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Nov 28, 2022
We Are Equal Exhibit
Then & Now Exhibit
The Life of Robert Panara Exhibit
Olof Hanson Exhibit
Deaf Peace Corps Exhibit
Language, Culture, Communities
Deaf HERstory Exhibit
History Through Deaf Eyes
Deaf Difference + Space Survival
Gallaudet at 150 and Beyond Exhibit
National Deaf Life Museum
Andrew J. Foster Exhibit
Andrew Jackson Foster was the first Black Deaf student to graduate from Gallaudet University after the Jim Crow era. Although he was allowed to enroll, the campus atmosphere was no less racist than the world outside it, and Foster’s experiences with bullying spurred him to graduate in only three years. Undeterred, he pursued his life’s mission, opening schools for Deaf children in countries throughout Africa. Gallaudet University is proud of Foster’s legacy. Still, we must honor the hardships he faced on campus to truly understand and appreciate his great success.
Andrew J. Foster: Missionary, Educator, and Advocate exhibition was unveiled on April 8, 2014, along with Gallaudet at 150 and Beyond and Then and Now exhibitions as part of Gallaudet University’s sesquicentennial celebration.
Andrew J. Foster: Missionary, Educator, and Advocate exhibition was a rotating exhibit that was on display until October 19, 2017.
The front side of the original rotating exhibit that was unveiled on April 8, 2014.
Photo courtesy of Dick Moore.
The backside of the original rotating exhibit with three Gallaudet students looking at the display.
Photo courtesy of Shane Dundas and the National Deaf Life Museum.
The National Deaf Life Museum would like to thank the exhibition team members for their contribution and for making Andrew J. Foster: Missionary, Educator, and Advocate rotating exhibition a reality. Co-Curators Isaac O. Agboola, Ph.D., '81 & G-'83 Meredith Peruzzi, '11, National Deaf Life Museum...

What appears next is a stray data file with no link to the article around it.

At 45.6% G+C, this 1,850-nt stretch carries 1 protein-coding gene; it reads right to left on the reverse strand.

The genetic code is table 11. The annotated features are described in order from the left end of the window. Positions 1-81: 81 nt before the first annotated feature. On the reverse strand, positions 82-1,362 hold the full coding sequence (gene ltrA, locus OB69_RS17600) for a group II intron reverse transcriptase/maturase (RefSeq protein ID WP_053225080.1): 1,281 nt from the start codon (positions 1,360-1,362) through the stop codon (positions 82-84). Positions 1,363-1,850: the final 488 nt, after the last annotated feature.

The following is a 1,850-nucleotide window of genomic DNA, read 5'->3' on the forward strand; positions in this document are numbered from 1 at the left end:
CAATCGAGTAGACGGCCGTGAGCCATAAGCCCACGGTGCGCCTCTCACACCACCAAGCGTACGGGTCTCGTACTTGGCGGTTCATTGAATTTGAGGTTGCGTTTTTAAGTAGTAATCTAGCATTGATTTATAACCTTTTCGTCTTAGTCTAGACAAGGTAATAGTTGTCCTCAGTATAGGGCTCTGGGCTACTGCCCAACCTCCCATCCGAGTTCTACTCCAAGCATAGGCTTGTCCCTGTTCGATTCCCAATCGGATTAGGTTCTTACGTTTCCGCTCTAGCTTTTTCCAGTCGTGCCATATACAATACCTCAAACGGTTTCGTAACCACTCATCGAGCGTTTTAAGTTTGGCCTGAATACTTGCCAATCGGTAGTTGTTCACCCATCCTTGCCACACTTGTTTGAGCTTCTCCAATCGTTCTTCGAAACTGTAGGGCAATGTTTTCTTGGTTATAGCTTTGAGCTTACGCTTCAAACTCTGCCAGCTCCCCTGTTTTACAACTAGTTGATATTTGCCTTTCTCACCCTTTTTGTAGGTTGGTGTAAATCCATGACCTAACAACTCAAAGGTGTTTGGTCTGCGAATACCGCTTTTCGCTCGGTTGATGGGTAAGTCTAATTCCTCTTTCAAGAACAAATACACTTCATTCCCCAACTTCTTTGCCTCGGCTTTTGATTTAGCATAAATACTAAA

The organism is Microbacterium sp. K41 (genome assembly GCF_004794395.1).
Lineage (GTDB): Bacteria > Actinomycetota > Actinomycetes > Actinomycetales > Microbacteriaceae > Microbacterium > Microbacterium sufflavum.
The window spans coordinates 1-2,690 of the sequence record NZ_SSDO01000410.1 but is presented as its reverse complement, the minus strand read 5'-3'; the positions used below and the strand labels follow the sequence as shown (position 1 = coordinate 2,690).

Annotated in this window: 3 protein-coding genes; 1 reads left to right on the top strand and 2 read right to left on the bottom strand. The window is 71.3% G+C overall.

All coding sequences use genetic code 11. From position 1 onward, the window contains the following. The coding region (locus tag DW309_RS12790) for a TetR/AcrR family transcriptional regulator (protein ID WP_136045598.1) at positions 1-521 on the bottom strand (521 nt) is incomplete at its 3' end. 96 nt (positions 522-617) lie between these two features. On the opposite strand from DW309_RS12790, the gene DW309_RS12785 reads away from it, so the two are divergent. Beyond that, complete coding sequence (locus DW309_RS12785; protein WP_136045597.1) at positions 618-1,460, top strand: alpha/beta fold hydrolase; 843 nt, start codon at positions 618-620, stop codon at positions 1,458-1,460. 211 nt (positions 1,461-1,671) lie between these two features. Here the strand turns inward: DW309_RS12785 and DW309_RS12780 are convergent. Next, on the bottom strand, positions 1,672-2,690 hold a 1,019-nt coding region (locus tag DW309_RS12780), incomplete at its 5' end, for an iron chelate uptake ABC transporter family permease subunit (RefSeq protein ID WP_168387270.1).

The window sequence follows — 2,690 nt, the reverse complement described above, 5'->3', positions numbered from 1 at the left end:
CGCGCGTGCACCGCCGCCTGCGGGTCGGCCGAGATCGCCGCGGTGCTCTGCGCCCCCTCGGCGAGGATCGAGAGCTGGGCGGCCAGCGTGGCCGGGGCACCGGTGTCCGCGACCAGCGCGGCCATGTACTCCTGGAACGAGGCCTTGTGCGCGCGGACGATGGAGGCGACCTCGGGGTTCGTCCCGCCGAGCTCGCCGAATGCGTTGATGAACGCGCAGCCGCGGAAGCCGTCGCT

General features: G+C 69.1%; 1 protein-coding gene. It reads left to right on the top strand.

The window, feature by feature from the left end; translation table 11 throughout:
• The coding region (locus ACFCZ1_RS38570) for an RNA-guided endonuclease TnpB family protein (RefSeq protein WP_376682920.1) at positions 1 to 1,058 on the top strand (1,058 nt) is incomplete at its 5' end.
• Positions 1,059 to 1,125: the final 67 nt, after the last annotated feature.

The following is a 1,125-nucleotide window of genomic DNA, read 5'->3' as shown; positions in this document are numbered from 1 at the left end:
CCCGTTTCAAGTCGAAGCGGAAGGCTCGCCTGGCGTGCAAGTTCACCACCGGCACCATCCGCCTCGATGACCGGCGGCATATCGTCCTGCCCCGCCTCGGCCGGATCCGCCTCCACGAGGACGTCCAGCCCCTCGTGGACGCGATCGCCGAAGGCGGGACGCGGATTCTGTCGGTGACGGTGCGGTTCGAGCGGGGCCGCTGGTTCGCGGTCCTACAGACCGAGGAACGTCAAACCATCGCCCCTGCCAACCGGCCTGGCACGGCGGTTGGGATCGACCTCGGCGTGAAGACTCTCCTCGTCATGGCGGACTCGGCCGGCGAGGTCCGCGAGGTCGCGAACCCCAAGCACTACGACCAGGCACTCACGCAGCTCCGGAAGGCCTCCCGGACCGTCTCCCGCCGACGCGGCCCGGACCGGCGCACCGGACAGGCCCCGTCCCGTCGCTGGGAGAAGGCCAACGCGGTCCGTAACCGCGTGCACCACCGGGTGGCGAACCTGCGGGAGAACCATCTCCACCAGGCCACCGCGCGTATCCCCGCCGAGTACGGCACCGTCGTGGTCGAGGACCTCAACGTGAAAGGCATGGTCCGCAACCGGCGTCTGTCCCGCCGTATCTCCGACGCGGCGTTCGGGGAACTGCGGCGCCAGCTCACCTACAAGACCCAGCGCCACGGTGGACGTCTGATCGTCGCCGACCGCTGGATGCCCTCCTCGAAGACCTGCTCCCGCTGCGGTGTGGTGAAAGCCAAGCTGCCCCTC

The legacy of Andrew J. Foster continues on, especially through others sharing his memory and narratives with us. Below are links relating to Foster: Honoring Andrew Foster, February 12, 2020. ASL Connect, Gallaudet University. Photo still courtesy of ASL Connect. "Sign language needs policy protection...
The dreams we have as children do not always come true, but even as a young boy Andrew Foster wanted to go to Africa to preach the gospel. His dream became a reality, and over 50 years later, his legacy continues, putting thousands of deaf...
Andrew Foster was not alone in his passion for educating and converting deaf Africans. He met his wife, Berta, in Germany, and they married in Nigeria in 1961. Having five children did not slow down their work, and together they founded the Africa Bible College...
Andrew Foster's chief goal in Africa was religious education and conversion, and he felt countries were responsible for the general education of their own deaf citizens. With some success, he persuaded authorities to take on the responsibility and encourage networking and collaboration among educators. In...
Deaf Americans see Laurent Clerc and Thomas Hopkins Gallaudet as the founders of deaf education in the U.S., and many deaf Africans look to Andrew Foster in the same way. Before his arrival in Africa in 1957, the continent's only schools for deaf children were...
Andrew Foster was a guiding sun in Nigeria and throughout Africa. I hope we Africans will do something as important as what he did for us." - Idemudia Lawrence, '05, 2004 1957: Accra, Ghana 1960: Ibadan, Nigeria 1962: Enugu-Nsukka, Nigeria 1962: Kaduna, Nigeria 1973: Center...
Andrew and Berta's son Tim Foster has carried the torch lit by his parents throughout Africa. Working with the Christian Mission for the Deaf, he continues to ensure deaf children receive education. Tim Foster on mission trip to N'Djamena, Chad, 2012 Courtesy of the Andrew...
Andrew Foster is born in Ensley, Alabama. Andrew and his brother Edward become deaf due to an outbreak of meningitis. Foster moves to Detroit for better opportunities, completes high school, and earns a business school diploma. Completing his degree in only three years, Foster is...
Traveling in rural Africa can be dangerous. In 1987, a 12-passenger flight from Kenya crashed in Rwanda, and with it Andrew Foster's work was cut short. His legacy, however, cannot be underestimated. Thousands of deaf children have received education from his schools, that they could...
Gallaudet University, chartered in 1864, is a private university for deaf and hard of hearing students.
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